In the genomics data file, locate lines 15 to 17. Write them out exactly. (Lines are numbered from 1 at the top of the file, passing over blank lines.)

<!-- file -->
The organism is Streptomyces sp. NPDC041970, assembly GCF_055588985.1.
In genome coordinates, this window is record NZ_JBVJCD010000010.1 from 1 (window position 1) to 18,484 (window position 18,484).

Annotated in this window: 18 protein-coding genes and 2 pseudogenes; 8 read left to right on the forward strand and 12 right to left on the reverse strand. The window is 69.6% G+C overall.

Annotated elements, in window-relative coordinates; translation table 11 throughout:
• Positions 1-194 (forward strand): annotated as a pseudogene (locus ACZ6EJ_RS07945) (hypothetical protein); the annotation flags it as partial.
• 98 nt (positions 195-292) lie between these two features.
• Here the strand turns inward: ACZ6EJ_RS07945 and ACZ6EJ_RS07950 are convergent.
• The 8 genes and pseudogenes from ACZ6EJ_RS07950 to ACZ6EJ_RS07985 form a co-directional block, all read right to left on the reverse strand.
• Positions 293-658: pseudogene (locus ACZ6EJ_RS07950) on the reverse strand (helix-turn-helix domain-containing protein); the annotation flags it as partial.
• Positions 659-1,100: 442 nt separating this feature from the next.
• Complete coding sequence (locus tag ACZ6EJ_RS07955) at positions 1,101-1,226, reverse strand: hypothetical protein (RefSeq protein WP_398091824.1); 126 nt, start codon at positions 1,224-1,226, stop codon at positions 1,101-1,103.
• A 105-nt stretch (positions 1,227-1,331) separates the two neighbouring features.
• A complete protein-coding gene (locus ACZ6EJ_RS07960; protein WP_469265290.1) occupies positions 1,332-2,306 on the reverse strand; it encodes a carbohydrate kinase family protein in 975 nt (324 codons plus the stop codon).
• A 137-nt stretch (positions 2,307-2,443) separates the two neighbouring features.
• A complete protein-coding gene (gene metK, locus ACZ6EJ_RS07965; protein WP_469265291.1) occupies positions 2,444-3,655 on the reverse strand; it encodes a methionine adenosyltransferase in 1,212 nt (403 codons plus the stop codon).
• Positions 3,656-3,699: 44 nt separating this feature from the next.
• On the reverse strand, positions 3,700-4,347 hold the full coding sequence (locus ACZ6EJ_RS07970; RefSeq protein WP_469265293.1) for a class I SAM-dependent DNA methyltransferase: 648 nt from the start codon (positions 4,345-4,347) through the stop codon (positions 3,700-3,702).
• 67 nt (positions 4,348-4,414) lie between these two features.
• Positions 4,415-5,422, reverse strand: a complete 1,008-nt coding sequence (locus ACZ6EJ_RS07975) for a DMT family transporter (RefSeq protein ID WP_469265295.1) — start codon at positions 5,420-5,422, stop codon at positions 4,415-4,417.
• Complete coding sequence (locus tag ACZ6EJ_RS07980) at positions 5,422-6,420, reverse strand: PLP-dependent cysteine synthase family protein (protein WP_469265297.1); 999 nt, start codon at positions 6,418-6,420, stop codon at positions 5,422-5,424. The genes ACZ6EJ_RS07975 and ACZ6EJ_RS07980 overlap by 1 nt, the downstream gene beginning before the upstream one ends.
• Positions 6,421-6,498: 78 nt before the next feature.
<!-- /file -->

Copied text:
• A complete protein-coding gene (gene metK, locus ACZ6EJ_RS07965; protein WP_469265291.1) occupies positions 2,444-3,655 on the reverse strand; it encodes a methionine adenosyltransferase in 1,212 nt (403 codons plus the stop codon).
• Positions 3,656-3,699: 44 nt separating this feature from the next.
• On the reverse strand, positions 3,700-4,347 hold the full coding sequence (locus ACZ6EJ_RS07970; RefSeq protein WP_469265293.1) for a class I SAM-dependent DNA methyltransferase: 648 nt from the start codon (positions 4,345-4,347) through the stop codon (positions 3,700-3,702).